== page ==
Plaintiffs filed this partition action in Rhode Island Superior Court on October 17, 2018. After the action was filed, on November 6, 2018, Dermenjian acknowledged that “I have come to the necessary conclusion that proceeding together, as tenants in common, in a productive manner, will inevitably result in futility[;]” she also confirmed her willingness to sell her one-sixth interest, albeit for a guaranteed sum that is substantially more than one-sixth of the O'Reilly offer, and which included nothing regarding the apportionment of the costs of sale. PSUF ¶ 13 & Pls. Ex. H. Dermenjian removed the case to this Court on December 3, 2018.

         It is undisputed that, on December 14, 2018, at the request of Jeranian and North, Andolfo Appraisal Associates Inc. submitted an appraisal of the Real Estate opining that its “highest and best use” requires the “razing of the existing improvements.” PSUF ¶¶ 17-18 & Pls. Ex. O. With the building valued as a tear-down, the fair market value was assessed as $804, 000. PSUF ¶¶ 17-18 & Pls. Ex. O.[8] Meanwhile, the parties do not dispute that, in December 2018, Jeranian and North signed an extension to the Rodman exclusive listing agreement, but Dermenjian did not sign.[9] PSUF ¶ 14 & Pls. Ex. I. And it is undisputed that, after some back and forth, on December 31, 2018, O'Reilly sent an email stating: “[Rodman] can use our previous contract offer and let him know we are still interested.” PSUF ¶ 14 & Pls. Ex. I at 5-8. Counsel for Jeranian and North contacted Dermenjian on January 9, 2019, inquiring whether she would consent to sale of the Real Estate to O'Reilly for $795, 000, with costs of sale to be allocated by the Court. PSUF ¶ 14. As far as the record reveals, Dermenjian's only response is in her statement of disputed facts; she does not deny that she received this communication, but rather asserts that “Rodman had no right to market the Property . . . for sale without Dermenjian's signature on the real estate listing contract” and that the O'Reilly expression of continued interest is not a binding contract but is only an email. DSDF ¶¶ 14-15.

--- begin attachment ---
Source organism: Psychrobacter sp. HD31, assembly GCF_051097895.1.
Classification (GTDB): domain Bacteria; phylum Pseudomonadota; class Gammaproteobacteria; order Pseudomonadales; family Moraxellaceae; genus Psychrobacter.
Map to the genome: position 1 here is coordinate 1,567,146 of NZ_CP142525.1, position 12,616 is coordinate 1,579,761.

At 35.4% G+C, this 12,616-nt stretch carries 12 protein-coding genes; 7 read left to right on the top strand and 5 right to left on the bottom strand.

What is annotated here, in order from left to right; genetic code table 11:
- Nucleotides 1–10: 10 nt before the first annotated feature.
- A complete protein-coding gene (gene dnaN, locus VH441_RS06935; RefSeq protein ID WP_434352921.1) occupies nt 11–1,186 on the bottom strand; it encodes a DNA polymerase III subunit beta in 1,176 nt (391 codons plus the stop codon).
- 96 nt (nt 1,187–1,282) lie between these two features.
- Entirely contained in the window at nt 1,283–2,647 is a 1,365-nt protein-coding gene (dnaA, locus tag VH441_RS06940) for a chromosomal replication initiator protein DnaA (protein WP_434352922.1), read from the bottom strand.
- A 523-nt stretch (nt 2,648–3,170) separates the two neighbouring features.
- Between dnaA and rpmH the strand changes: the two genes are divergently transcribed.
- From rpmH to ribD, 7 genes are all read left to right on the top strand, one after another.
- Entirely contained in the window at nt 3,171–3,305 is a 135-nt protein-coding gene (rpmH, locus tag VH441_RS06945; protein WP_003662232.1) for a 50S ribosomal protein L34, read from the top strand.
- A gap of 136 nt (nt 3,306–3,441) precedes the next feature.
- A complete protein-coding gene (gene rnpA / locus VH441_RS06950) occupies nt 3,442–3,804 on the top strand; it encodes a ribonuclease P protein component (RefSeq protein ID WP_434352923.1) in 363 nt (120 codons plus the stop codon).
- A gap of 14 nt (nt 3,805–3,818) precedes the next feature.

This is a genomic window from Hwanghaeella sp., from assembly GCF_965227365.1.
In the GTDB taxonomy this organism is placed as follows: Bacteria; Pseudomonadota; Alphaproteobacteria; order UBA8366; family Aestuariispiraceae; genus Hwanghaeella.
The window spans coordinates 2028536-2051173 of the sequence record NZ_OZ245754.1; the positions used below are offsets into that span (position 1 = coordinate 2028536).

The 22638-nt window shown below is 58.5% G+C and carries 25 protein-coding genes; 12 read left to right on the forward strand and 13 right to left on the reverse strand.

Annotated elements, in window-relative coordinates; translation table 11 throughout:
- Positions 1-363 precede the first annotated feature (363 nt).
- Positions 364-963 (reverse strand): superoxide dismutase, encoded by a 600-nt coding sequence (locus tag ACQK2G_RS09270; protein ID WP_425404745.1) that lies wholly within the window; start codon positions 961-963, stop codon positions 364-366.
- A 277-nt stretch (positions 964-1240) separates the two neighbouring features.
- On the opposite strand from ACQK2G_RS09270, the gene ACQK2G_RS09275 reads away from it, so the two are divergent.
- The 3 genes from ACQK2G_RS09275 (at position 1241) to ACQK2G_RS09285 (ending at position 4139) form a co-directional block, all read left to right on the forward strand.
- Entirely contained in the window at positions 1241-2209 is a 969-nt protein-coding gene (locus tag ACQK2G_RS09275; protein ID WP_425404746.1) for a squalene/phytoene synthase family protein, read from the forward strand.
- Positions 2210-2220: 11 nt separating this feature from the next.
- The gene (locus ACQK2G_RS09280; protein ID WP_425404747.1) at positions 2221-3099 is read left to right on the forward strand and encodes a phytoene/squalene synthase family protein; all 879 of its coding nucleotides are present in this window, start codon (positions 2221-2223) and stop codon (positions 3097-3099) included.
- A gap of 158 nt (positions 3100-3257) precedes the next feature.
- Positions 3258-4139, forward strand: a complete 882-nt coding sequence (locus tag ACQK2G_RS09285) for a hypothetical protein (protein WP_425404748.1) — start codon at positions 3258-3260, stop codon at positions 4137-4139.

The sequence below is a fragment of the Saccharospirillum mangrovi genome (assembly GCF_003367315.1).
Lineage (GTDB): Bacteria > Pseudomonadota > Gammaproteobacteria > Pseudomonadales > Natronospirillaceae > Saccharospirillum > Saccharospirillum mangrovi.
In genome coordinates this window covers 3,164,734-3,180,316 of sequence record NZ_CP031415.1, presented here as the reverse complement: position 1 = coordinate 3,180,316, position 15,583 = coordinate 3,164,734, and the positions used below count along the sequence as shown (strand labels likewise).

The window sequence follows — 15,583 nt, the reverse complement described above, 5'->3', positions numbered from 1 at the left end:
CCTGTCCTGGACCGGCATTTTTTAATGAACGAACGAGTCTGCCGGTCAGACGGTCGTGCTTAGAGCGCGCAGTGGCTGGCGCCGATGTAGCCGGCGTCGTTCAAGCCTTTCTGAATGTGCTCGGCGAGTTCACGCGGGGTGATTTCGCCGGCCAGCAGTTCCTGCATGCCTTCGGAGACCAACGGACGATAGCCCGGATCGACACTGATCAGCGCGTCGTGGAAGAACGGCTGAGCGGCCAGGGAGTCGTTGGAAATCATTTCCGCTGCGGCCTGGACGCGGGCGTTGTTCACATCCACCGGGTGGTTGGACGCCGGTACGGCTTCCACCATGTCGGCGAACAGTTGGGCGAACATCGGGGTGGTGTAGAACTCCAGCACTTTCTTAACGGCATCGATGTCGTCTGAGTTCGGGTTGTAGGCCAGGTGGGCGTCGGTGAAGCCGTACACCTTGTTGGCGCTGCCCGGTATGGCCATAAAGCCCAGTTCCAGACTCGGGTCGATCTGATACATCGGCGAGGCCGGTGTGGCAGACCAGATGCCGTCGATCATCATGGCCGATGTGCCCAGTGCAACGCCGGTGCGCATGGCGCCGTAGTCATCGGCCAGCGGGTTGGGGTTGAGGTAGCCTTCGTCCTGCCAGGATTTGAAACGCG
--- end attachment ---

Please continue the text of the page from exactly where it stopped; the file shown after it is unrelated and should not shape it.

During the hearing on the motions for summary judgment, Dermenjian advised the Court that she agrees that the Real Estate should be sold to O'Reilly for $795, 000. ECF No. 47 at 14, 16, 26-27, 36-40, 62. She represented that her only quibble with the terms of Purchase Contract related to the environmental clause (§ 5(c)), which she questioned because she said she does not know if it is the best that could be negotiated, although she also advised the Court that she had done nothing about this concern in that she has not consulted a real estate expert, as well as that she has no basis for questioning the clause except for her memory that, prior to 1985, a dental office had been operated on the Real Estate. ECF No. 47 at 22, 28-30, 36-38.[10] Otherwise, she emphasized that “my purpose would not be to have the O'Reilly go away.” Id. at 62.